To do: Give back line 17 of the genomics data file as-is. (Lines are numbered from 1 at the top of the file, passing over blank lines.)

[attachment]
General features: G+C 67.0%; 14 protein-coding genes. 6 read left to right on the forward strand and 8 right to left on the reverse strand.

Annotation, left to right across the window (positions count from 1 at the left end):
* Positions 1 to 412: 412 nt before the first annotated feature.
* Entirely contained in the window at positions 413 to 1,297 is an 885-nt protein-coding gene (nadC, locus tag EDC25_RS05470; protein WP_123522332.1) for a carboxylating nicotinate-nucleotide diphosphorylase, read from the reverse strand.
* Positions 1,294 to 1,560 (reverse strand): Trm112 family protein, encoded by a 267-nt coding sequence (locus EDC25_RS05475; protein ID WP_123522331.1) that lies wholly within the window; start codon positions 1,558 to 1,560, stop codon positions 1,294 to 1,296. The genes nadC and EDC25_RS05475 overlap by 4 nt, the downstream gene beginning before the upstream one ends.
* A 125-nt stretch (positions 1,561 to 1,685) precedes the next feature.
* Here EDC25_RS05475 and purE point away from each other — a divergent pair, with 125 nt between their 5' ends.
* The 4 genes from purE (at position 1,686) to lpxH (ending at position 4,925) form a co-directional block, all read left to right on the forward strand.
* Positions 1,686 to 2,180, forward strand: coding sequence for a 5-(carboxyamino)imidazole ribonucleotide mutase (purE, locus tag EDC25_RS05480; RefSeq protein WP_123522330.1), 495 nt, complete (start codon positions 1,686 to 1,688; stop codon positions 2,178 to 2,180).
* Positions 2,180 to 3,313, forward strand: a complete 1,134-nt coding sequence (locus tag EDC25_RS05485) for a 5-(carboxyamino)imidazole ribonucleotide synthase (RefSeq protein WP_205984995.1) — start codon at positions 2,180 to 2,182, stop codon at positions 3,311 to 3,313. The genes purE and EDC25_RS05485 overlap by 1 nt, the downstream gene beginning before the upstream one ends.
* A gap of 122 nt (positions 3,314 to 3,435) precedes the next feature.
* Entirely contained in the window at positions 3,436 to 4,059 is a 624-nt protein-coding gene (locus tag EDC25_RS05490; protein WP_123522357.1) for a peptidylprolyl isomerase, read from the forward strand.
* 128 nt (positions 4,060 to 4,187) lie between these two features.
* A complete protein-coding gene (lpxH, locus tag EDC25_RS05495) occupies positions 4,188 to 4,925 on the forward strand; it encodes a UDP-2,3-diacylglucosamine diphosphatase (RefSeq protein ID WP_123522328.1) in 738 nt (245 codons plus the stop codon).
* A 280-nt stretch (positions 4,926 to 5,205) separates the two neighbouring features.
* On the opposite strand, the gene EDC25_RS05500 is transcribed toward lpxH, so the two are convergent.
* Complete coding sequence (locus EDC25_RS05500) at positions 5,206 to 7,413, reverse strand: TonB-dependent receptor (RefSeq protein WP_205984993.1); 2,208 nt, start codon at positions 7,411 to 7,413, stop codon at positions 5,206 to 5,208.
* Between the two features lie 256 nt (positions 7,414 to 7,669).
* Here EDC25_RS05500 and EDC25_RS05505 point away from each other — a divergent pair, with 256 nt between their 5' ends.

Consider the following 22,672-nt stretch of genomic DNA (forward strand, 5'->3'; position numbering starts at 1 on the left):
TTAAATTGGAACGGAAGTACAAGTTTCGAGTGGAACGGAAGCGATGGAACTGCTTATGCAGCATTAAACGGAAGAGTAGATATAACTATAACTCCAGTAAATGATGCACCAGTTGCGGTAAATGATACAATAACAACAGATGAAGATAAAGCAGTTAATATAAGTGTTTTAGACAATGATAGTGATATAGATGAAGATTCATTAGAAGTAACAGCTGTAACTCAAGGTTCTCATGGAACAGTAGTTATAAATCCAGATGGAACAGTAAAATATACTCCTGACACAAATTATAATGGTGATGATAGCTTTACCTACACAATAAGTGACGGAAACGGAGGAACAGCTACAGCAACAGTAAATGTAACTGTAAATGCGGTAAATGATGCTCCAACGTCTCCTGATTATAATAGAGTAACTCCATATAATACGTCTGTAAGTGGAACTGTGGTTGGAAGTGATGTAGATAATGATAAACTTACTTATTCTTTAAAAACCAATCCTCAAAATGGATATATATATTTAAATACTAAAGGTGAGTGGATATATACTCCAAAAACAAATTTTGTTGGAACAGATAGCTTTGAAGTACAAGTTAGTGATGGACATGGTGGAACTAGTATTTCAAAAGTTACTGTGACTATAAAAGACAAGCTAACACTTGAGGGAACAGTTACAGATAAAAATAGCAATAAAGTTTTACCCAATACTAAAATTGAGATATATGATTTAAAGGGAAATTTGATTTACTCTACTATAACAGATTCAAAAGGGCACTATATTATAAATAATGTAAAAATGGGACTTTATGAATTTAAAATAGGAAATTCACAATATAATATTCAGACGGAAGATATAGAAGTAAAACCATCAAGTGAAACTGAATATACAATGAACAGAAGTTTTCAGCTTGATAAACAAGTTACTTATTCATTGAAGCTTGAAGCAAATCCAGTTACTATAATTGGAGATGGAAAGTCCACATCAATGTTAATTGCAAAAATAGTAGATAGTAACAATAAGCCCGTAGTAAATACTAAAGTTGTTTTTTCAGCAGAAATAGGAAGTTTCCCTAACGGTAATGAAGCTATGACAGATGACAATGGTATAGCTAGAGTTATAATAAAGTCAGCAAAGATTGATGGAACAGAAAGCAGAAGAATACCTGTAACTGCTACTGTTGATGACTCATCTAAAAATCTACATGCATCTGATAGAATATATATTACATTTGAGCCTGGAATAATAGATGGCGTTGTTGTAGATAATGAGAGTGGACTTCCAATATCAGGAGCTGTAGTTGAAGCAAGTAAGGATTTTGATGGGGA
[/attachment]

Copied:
* Complete coding sequence (locus EDC25_RS05500) at positions 5,206 to 7,413, reverse strand: TonB-dependent receptor (RefSeq protein WP_205984993.1); 2,208 nt, start codon at positions 7,411 to 7,413, stop codon at positions 5,206 to 5,208.